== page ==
The ONLY Government-Sponsored Mineral Rush in American History

The ONLY Government-Sponsored Mineral Rush in American History

Mineral Rush in American History


Marin Katusa

Contributor, Freedom Financial News
Posted May 27, 2024

Today you’ll discover…

  • The industry is expected to grow to almost $50 billion by next year.
  • From secret Manhattan Project mine to modern ghost town.
  • How one city’s past fuels America’s Nuclear future.
  • How rising uranium prices are pushing a new era of mining opportunities.

Dear reader,

The people of Paradox don’t want your pity.

This small town in Western Colorado is home to former uranium mining and mill workers and their children.

They’re dying of cancer and lung disease. They buried many loved ones over the years.

Some of them can barely breathe and depend on oxygen tanks.

It’s a common story in rural America today.

But when a public hearing was held on whether a former uranium mine was allowed to reopen near Paradox, the only critics were activists from outside of town.

The people of Paradox want to get back to work.

And after an 8-year ban on uranium mining in Colorado, a judge finally lifted the ban in 2019, which opened up 31 former mines.

Colorado was once the epicenter of the uranium mining industry. And the most infamous mine was dug out around the town of Uravan, Colorado.

It was here that the Manhattan Project set up a secret uranium mine to help them create the atomic bombs that were dropped on Hiroshima and Nagasaki.

The miners of Uravan didn’t find out about the role they played in history until much later. They had stable jobs, and they were proud to produce what was needed.

After the Manhattan Project ended, and the nuclear arms race began, Uravan turned into one of the biggest uranium mines in the country.

Federal agencies built backcountry roads and set up towns for the miners and their families to live in.

The Atomic Energy Commission set a guaranteed price for uranium to incentivize companies to keep digging for the ore.

It was the first (and last) government-sponsored minerals rush in history.

Today, Uravan is a ghost town.

Following the Cold War and nuclear incidents worldwide, uranium from down blended Russian nukes caused demand for US-produced uranium to plummet, leading to the closure of its mine.

Displaced residents received compensation for unsafe working conditions, using these funds for new homes and medical bills.

Yet, despite health challenges, former miners carry no regrets, understanding their risks and discussing uranium with expert-level knowledge.

They recognize that poor mine safety, not uranium itself, led to their illnesses.

Today, many still display uranium and yellow cake in their homes, a nod to their proud, complex legacy.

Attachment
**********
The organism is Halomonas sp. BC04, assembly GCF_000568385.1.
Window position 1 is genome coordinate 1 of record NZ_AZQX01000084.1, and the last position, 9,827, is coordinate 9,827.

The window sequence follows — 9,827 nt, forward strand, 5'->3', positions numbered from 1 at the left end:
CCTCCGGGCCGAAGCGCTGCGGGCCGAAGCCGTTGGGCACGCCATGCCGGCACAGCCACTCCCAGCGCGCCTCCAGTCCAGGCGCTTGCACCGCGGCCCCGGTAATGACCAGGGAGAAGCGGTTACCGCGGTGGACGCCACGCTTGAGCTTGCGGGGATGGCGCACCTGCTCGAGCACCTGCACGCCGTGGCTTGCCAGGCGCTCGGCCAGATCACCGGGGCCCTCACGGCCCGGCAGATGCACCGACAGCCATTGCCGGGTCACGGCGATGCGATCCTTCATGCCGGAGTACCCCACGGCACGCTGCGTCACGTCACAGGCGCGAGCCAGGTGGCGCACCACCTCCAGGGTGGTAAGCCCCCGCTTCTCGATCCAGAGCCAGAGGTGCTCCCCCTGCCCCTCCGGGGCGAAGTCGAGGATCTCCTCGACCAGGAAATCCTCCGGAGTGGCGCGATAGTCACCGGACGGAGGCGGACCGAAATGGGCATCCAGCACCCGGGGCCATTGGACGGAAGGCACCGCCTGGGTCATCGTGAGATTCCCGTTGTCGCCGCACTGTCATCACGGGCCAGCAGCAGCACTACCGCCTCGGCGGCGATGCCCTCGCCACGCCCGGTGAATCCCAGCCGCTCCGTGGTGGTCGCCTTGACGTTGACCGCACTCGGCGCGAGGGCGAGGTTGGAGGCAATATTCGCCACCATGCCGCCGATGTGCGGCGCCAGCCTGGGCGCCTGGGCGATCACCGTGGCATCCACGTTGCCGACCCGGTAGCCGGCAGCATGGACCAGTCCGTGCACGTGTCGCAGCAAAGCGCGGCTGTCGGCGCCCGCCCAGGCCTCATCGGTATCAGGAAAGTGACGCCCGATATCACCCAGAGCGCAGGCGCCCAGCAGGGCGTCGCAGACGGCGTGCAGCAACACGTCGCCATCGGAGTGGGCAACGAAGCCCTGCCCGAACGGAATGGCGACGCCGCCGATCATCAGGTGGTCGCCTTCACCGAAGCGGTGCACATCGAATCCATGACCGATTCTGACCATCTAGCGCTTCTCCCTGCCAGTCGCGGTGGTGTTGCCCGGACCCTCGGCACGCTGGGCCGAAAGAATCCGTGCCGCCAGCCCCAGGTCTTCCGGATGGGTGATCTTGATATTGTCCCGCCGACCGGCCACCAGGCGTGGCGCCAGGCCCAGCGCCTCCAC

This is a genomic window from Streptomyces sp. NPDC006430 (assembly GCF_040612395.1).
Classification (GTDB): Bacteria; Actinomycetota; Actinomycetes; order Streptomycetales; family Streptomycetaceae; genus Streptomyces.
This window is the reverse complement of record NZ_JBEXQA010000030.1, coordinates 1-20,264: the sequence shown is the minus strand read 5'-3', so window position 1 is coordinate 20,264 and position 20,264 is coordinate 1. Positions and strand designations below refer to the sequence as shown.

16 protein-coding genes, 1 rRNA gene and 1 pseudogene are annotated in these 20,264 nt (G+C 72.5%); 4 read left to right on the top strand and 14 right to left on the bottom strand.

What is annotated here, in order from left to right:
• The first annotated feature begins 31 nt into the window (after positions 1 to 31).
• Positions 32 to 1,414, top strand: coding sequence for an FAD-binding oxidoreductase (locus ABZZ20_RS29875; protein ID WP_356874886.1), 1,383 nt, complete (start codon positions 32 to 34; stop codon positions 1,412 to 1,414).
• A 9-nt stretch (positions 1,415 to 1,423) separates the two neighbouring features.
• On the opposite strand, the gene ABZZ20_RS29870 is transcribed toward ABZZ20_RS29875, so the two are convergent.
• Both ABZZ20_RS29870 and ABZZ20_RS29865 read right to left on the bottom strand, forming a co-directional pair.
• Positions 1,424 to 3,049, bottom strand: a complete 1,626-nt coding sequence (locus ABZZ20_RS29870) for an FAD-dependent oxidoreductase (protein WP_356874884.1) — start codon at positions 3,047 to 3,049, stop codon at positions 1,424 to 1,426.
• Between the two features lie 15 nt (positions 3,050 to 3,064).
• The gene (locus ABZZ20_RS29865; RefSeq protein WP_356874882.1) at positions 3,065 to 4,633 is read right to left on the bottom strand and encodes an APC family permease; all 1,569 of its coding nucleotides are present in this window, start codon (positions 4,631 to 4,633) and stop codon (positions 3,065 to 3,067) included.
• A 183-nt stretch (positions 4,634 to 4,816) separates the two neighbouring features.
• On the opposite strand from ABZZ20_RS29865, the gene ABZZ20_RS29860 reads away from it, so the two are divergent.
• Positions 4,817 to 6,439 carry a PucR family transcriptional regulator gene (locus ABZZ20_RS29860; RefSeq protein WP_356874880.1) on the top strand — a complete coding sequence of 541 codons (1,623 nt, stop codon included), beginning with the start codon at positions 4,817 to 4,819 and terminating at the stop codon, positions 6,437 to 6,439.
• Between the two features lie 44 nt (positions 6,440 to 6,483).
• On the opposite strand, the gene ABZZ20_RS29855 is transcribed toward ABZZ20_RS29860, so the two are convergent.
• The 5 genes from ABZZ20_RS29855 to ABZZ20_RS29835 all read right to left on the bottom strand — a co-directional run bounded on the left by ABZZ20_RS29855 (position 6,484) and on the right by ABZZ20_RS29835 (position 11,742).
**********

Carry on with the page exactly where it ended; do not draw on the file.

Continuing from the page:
After decades of research, it turns out the Uravan residents were right…

As public sentiment and laws evolve, a 2020 Department of Energy report introduced initiatives to bolster U.S. nuclear capabilities, including establishing a Uranium Reserve and a Nuclear Industrial Base.

While U.S. nuclear development has stalled, nations like China, India, and Saudi Arabia are expanding their nuclear activities.

 public sentiment

Despite global growth in nuclear energy, valued at $36 billion, the U.S. still imports over 95% of its uranium due to earlier mine closures, including Uravan’s.

Uranium is Trending UP…

Just like the U.S. ramped up domestic production of oil and natural gas in the early 2000s, which made America truly gas-independent…

The government is starting to feel the pressure of geopolitical tensions that could threaten the supply of uranium to meet our energy needs.

The Democratic push towards renewable energies and away from fossil fuels will only add to this pressure.

However, only 21% of energy comes from renewables compared to 60% from fossil fuels, despite billions of dollars in investment.

It’s clear that it won’t replace fossil fuels anytime soon.

Right now, the only viable alternative to dirty coal isn’t clean coal or the hope of renewables overnight. It’s nuclear energy.

Which is why the industry is expected to grow to almost $50 billion by next year.

This could turn into a tailwind for a “Twin Engine” company I’m looking at right now…

In fact, its partner is one of the largest producers of uranium in the world.

They are well-connected uranium professionals, who government officials ask their opinion on nuclear matters.

The uranium price recently hit a 16-year high.

This high uranium price is throwing jet fuel into an already accelerating mining industry. And the company I’m looking at is positioned to capitalize from this trend.

I’ll admit, I’ve invested in quite a few resource opportunities in my life… Single-asset companies typically carry a lot of risk.

If the asset in question doesn’t work out, or the government strong arms itself into a free interest, company valuations can diminish overnight.

With multiple projects that were selected during the depths of the bear market by a management team that knows what they are doing, investors get optionality, with less risk through diversification.

Right now, I see exactly that…

A company, that I believe, is positioned to profit from the current demand for resources in the ground the company currently holds.

Stay tuned for more updates.


Marin Katusa
Contributor, Freedom Financial News